Is Twitter Just Hype?

True, the micro-blogging service has been a social media darling in 2008, attracting plenty of attention. And sure, it has been growing by leaps and bounds, but how does it stack up against the titan of social media, Facebook?

Not so well. In fact, so poorly, that it’s largely irrelevant. The same report stated that despite Twitter’s skyrocketing growth (in terms of registered users), it would take 36 years to catch up to Facebook, and that’s if Facebook stopped growing today. Twitter may have 5 million or so users, but Facebook is adding that many in a little over a week.

So, Tweet all you want, but you’ll remain on the fringe of the social media universe. It’s an elite fringe, for sure, and it’s probably a good way to connect with influencers, but Twitter’s a long way from being a smart or viable marketing platform.

– Jonathan

Look! It’s Caribou Barbie Getting a Fish Pedicure

The New York Times published its list of the buzzwords of 2008 on Sunday, a list both sublime and ridiculous. (Updated in a Monday blog post.)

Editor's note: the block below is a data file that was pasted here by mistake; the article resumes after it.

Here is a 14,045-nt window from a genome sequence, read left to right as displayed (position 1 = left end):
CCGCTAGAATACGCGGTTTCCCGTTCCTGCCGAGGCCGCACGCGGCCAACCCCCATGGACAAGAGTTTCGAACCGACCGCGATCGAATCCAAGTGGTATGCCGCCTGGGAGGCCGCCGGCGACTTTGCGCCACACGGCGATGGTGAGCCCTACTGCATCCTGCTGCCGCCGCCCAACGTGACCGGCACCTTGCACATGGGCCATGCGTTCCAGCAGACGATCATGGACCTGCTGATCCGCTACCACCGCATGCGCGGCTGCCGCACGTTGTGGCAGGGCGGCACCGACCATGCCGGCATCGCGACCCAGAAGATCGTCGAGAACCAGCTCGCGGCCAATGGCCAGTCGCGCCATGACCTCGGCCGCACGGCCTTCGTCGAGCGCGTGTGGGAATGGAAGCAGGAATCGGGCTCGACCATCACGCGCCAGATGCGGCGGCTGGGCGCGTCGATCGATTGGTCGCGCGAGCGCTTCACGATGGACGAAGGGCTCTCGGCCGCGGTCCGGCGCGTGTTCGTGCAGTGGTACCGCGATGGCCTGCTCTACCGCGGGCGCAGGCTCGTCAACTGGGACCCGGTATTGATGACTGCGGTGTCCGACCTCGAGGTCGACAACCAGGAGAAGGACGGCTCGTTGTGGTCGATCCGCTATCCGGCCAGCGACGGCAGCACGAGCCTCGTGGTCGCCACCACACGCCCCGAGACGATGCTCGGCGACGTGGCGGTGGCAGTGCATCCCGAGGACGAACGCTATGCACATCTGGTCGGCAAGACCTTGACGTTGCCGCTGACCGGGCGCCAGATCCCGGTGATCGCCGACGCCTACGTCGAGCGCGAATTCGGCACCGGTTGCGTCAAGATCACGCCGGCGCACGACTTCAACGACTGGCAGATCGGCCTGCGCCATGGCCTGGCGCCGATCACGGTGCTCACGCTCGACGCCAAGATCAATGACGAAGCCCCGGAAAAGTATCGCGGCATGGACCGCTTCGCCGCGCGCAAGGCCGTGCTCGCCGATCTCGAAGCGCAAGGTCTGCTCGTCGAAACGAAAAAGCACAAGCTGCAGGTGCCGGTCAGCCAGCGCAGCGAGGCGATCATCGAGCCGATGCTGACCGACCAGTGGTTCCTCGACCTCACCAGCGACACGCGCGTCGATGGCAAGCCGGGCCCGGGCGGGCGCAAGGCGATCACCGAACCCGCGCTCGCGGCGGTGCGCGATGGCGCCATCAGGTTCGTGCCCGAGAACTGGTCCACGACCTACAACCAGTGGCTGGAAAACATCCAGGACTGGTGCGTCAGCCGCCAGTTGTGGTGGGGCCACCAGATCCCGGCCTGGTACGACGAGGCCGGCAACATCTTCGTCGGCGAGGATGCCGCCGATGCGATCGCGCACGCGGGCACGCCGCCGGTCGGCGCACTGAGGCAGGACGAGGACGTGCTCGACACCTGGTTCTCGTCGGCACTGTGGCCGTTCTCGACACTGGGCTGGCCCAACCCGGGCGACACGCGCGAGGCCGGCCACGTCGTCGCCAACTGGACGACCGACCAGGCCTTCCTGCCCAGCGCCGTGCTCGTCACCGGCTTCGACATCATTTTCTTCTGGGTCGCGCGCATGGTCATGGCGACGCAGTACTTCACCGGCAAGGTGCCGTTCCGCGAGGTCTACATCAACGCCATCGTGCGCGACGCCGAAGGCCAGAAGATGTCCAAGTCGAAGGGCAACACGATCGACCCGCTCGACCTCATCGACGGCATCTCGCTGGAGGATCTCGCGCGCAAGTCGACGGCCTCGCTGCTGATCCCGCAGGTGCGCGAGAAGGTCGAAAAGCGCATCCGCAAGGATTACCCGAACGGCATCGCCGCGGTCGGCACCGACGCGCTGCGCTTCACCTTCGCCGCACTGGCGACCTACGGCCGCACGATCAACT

Let us never speak of these again:

  • Change: It’s time for deeds, not words.
  • Hockey Mom: ’nuff said.
  • Maverick: I don’t want to hear this word unless I’m watching Top Gun.

Words we’re going to hear more of in 2009:

  • Staycation: New variety: the permanent staycation: when you are unemployed and unable to find work.
  • DWT (Driving While Texting): There’s no shortage of morons out there.
  • FAIL: Even with Bush out of office, the hangover will continue.


  • Pregorexia: Let’s hope this phenomenon is confined to Manhattan.
  • Futarchy: Futile.
  • Nuke the fridge: This may have the staying power of jump the shark, but I doubt it.

Back to Basics Friday — Lesson 2

As promised every Friday we are going to revisit some of the basics of content and design to put things in perspective. I hear you have a redesign and a more consistent newsletter scheduled for 2009—applause. Unfortunately those things (on their own) won’t get you up to speed anymore. Today’s lesson—brevity and honesty.